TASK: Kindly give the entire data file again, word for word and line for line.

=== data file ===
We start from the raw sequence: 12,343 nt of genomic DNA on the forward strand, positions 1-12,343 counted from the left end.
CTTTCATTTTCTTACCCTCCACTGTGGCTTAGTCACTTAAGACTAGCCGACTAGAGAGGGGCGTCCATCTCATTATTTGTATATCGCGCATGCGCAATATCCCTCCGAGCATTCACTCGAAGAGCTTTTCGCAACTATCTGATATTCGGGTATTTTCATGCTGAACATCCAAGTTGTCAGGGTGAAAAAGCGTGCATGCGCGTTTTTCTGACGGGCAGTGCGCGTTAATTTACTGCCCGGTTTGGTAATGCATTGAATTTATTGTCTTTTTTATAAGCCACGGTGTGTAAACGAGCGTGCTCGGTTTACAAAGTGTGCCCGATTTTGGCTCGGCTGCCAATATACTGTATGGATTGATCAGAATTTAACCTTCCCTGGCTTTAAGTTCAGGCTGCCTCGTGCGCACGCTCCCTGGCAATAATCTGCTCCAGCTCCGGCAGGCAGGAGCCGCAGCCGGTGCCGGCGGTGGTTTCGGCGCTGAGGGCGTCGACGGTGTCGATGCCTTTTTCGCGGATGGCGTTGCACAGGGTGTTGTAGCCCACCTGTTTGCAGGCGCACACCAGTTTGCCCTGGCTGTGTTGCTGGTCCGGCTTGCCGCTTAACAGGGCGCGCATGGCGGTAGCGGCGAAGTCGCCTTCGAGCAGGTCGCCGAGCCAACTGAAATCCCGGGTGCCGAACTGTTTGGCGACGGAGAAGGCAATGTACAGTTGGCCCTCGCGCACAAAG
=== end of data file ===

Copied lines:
We start from the raw sequence: 12,343 nt of genomic DNA on the forward strand, positions 1-12,343 counted from the left end.
CTTTCATTTTCTTACCCTCCACTGTGGCTTAGTCACTTAAGACTAGCCGACTAGAGAGGGGCGTCCATCTCATTATTTGTATATCGCGCATGCGCAATATCCCTCCGAGCATTCACTCGAAGAGCTTTTCGCAACTATCTGATATTCGGGTATTTTCATGCTGAACATCCAAGTTGTCAGGGTGAAAAAGCGTGCATGCGCGTTTTTCTGACGGGCAGTGCGCGTTAATTTACTGCCCGGTTTGGTAATGCATTGAATTTATTGTCTTTTTTATAAGCCACGGTGTGTAAACGAGCGTGCTCGGTTTACAAAGTGTGCCCGATTTTGGCTCGGCTGCCAATATACTGTATGGATTGATCAGAATTTAACCTTCCCTGGCTTTAAGTTCAGGCTGCCTCGTGCGCACGCTCCCTGGCAATAATCTGCTCCAGCTCCGGCAGGCAGGAGCCGCAGCCGGTGCCGGCGGTGGTTTCGGCGCTGAGGGCGTCGACGGTGTCGATGCCTTTTTCGCGGATGGCGTTGCACAGGGTGTTGTAGCCCACCTGTTTGCAGGCGCACACCAGTTTGCCCTGGCTGTGTTGCTGGTCCGGCTTGCCGCTTAACAGGGCGCGCATGGCGGTAGCGGCGAAGTCGCCTTCGAGCAGGTCGCCGAGCCAACTGAAATCCCGGGTGCCGAACTGTTTGGCGACGGAGAAGGCAATGTACAGTTGGCCCTCGCGCACAAAG